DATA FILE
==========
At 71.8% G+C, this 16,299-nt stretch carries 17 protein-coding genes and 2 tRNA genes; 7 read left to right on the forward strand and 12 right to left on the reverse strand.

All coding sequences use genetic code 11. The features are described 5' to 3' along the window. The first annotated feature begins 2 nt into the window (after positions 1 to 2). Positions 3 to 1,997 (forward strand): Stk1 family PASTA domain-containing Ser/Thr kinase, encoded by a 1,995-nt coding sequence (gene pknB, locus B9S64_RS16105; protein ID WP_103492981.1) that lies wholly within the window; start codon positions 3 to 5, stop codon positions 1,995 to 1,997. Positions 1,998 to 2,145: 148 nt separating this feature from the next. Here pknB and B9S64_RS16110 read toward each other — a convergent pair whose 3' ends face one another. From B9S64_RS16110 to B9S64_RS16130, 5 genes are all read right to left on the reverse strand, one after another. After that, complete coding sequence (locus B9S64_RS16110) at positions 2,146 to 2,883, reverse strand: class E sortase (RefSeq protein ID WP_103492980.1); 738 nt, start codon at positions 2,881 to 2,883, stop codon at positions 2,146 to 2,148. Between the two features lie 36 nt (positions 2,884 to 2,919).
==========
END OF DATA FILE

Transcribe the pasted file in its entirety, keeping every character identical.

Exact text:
At 71.8% G+C, this 16,299-nt stretch carries 17 protein-coding genes and 2 tRNA genes; 7 read left to right on the forward strand and 12 right to left on the reverse strand.

All coding sequences use genetic code 11. The features are described 5' to 3' along the window. The first annotated feature begins 2 nt into the window (after positions 1 to 2). Positions 3 to 1,997 (forward strand): Stk1 family PASTA domain-containing Ser/Thr kinase, encoded by a 1,995-nt coding sequence (gene pknB, locus B9S64_RS16105; protein ID WP_103492981.1) that lies wholly within the window; start codon positions 3 to 5, stop codon positions 1,995 to 1,997. Positions 1,998 to 2,145: 148 nt separating this feature from the next. Here pknB and B9S64_RS16110 read toward each other — a convergent pair whose 3' ends face one another. From B9S64_RS16110 to B9S64_RS16130, 5 genes are all read right to left on the reverse strand, one after another. After that, complete coding sequence (locus B9S64_RS16110) at positions 2,146 to 2,883, reverse strand: class E sortase (RefSeq protein ID WP_103492980.1); 738 nt, start codon at positions 2,881 to 2,883, stop codon at positions 2,146 to 2,148. Between the two features lie 36 nt (positions 2,884 to 2,919).